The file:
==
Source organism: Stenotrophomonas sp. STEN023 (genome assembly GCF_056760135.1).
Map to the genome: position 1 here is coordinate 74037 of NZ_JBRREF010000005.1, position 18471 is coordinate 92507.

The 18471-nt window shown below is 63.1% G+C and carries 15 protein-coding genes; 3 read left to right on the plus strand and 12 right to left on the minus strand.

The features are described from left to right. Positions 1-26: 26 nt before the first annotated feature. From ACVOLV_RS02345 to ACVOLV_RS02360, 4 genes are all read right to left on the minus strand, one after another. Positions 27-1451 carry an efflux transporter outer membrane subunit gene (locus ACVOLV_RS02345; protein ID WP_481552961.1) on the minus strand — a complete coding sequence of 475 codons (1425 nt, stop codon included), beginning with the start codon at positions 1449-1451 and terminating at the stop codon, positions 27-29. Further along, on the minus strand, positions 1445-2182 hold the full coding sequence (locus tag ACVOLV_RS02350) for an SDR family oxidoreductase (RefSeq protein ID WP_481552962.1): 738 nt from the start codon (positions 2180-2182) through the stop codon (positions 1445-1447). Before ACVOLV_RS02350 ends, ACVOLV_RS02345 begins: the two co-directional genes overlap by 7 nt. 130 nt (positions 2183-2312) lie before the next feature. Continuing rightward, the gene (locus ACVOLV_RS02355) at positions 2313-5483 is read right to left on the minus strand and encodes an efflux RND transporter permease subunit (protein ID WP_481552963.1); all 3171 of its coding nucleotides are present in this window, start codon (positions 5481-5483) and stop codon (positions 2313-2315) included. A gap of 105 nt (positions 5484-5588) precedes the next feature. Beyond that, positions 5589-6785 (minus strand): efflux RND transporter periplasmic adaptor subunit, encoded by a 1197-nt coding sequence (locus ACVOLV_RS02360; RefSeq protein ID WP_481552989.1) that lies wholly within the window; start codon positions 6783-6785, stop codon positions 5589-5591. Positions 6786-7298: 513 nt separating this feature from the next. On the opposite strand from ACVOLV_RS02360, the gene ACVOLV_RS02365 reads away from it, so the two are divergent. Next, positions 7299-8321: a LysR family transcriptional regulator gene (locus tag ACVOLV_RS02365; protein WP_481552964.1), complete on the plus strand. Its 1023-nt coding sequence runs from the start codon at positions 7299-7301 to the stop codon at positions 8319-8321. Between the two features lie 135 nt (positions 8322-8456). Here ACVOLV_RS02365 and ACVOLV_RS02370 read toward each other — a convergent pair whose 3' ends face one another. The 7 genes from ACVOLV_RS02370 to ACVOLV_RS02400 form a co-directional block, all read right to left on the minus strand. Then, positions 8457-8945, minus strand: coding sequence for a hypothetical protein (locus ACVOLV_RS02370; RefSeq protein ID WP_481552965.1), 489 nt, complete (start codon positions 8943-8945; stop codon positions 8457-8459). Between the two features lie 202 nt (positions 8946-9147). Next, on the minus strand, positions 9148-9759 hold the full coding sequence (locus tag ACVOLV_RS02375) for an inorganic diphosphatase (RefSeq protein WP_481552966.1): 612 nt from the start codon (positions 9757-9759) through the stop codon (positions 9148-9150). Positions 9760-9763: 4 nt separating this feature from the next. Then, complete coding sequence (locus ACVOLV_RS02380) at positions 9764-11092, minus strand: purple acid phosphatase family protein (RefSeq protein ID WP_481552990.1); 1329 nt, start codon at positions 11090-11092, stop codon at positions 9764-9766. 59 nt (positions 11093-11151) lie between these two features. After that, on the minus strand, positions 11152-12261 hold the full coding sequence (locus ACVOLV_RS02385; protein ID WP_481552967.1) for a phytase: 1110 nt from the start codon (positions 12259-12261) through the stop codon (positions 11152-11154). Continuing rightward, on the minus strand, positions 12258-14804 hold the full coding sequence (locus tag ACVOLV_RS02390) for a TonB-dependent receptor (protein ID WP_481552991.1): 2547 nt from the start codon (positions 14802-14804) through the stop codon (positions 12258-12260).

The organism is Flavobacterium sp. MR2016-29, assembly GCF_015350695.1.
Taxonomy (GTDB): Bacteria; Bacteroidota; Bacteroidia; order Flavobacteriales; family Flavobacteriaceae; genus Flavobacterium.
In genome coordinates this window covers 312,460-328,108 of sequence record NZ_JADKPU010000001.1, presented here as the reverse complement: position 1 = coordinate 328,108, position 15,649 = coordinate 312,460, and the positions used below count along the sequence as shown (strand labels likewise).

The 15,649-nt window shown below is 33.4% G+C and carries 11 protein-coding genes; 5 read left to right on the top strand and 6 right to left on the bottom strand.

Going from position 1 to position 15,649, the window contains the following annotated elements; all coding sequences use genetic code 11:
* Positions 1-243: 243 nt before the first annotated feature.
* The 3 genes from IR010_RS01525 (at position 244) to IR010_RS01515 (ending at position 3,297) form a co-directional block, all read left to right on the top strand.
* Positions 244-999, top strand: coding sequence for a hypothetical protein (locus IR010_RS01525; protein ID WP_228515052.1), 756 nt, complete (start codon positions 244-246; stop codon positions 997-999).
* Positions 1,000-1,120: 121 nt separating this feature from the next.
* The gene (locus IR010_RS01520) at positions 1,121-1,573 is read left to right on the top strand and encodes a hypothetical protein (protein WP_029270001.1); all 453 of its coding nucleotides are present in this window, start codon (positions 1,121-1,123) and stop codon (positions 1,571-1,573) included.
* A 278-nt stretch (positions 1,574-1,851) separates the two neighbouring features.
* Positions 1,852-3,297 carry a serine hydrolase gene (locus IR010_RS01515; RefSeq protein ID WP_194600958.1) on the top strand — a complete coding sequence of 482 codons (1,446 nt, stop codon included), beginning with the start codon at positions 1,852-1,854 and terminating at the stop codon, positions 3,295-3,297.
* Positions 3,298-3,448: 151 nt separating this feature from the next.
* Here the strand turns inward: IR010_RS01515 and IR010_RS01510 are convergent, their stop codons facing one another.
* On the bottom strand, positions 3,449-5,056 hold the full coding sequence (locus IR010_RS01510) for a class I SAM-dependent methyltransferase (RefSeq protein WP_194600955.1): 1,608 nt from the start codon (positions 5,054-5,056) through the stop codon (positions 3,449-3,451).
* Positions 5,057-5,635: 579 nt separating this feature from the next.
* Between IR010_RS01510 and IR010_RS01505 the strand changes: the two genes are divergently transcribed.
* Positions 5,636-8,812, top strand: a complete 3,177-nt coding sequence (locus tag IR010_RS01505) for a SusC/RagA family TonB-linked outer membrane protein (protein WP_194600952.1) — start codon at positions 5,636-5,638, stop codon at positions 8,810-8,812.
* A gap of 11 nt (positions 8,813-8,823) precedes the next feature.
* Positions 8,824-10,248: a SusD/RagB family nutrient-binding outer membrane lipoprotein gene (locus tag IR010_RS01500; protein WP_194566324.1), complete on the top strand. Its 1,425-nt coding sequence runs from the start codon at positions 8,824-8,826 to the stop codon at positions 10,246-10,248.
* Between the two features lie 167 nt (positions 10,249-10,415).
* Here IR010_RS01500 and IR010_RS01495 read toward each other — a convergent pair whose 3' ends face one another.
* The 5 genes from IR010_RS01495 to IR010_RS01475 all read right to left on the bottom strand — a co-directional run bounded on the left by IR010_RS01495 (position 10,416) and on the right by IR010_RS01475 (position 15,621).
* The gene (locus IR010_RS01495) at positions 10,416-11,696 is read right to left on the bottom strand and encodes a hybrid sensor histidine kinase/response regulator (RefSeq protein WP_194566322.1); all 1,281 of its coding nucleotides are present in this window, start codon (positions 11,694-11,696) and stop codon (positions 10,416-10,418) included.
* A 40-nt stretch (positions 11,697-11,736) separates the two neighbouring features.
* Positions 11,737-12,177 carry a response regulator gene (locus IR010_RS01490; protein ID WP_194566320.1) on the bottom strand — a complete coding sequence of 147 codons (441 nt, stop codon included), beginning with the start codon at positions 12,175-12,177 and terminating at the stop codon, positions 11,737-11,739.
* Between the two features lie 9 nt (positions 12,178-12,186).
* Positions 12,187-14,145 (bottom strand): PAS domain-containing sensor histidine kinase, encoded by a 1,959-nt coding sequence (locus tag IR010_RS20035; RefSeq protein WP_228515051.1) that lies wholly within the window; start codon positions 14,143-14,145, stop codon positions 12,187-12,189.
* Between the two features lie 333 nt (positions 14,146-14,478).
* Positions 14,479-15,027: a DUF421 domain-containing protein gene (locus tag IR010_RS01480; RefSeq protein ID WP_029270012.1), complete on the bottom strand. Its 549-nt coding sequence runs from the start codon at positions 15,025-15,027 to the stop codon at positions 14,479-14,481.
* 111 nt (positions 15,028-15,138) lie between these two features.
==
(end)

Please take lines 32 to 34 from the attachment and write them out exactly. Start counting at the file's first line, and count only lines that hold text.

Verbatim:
* Positions 12,187-14,145 (bottom strand): PAS domain-containing sensor histidine kinase, encoded by a 1,959-nt coding sequence (locus tag IR010_RS20035; RefSeq protein WP_228515051.1) that lies wholly within the window; start codon positions 14,143-14,145, stop codon positions 12,187-12,189.
* Between the two features lie 333 nt (positions 14,146-14,478).
* Positions 14,479-15,027: a DUF421 domain-containing protein gene (locus tag IR010_RS01480; RefSeq protein ID WP_029270012.1), complete on the bottom strand. Its 549-nt coding sequence runs from the start codon at positions 15,025-15,027 to the stop codon at positions 14,479-14,481.